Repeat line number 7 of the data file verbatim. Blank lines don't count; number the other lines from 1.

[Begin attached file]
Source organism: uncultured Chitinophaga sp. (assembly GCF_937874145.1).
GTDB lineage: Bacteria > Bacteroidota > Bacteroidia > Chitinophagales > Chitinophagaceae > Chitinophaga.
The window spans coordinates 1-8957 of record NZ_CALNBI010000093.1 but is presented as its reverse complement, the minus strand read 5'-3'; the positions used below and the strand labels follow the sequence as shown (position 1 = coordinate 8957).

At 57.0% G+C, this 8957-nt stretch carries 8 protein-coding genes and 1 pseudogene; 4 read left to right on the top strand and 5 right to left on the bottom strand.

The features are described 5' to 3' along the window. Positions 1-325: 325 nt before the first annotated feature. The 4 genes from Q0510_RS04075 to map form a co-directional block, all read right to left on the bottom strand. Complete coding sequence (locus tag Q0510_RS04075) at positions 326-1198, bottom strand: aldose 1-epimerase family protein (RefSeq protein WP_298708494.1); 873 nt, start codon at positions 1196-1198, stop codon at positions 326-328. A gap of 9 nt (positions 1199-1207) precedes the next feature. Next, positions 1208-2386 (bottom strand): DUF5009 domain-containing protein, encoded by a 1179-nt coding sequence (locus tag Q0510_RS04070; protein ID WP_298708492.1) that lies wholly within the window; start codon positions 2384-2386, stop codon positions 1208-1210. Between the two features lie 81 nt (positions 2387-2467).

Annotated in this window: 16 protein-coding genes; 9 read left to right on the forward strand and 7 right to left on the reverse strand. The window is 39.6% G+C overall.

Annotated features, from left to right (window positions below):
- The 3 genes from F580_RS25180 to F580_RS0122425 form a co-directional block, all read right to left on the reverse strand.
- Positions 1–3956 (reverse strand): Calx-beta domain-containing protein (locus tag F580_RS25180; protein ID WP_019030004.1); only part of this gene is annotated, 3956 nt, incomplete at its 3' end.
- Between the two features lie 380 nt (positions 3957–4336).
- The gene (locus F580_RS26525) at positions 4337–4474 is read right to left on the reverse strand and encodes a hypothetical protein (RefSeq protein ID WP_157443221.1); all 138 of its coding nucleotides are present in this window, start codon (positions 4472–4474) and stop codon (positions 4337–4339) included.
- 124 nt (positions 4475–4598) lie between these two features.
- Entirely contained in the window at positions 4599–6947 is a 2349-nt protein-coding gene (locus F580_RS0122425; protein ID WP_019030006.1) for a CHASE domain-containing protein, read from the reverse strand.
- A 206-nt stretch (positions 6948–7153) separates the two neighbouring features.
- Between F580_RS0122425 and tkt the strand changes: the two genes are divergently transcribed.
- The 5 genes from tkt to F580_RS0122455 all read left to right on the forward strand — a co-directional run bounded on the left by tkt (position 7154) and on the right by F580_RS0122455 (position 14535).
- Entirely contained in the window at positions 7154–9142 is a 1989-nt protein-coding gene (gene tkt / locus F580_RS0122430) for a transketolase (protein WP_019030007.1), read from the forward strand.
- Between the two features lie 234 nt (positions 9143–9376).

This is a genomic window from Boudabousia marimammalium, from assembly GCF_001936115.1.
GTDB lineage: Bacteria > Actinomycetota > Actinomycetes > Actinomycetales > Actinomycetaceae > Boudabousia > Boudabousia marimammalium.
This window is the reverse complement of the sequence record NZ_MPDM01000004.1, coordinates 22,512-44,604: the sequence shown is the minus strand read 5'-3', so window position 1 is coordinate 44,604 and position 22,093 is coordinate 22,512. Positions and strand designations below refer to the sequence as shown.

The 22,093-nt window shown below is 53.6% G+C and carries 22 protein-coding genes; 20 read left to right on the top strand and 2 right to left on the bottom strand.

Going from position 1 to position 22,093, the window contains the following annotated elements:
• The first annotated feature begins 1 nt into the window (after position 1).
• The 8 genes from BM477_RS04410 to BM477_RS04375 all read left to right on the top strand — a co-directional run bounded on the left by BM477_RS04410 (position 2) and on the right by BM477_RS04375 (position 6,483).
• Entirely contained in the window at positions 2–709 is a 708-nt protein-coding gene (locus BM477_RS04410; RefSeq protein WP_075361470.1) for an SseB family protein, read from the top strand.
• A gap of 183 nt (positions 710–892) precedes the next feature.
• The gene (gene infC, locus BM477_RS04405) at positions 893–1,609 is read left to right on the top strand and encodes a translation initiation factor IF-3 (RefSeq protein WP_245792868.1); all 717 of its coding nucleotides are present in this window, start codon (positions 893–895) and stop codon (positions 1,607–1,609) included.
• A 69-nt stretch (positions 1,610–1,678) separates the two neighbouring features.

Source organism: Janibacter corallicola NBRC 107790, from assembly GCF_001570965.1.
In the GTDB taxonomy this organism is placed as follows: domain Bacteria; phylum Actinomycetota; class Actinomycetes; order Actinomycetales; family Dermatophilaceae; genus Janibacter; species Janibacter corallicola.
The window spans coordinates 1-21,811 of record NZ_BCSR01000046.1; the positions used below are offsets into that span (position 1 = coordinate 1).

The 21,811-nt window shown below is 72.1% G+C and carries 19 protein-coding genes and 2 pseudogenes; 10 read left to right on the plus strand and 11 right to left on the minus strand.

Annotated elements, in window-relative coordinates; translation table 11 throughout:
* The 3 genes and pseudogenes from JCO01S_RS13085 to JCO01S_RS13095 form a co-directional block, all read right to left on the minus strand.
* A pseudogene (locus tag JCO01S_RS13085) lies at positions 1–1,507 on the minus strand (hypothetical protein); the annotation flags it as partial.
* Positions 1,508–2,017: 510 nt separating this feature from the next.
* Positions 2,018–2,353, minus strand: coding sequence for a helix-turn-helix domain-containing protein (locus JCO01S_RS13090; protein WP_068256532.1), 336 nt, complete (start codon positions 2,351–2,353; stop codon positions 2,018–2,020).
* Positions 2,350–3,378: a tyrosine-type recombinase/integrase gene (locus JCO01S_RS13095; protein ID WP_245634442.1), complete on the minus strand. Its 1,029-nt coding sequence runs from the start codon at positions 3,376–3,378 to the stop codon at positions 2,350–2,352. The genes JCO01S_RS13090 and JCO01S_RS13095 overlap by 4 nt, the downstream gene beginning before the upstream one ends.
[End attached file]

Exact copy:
Annotated features, from left to right (window positions below):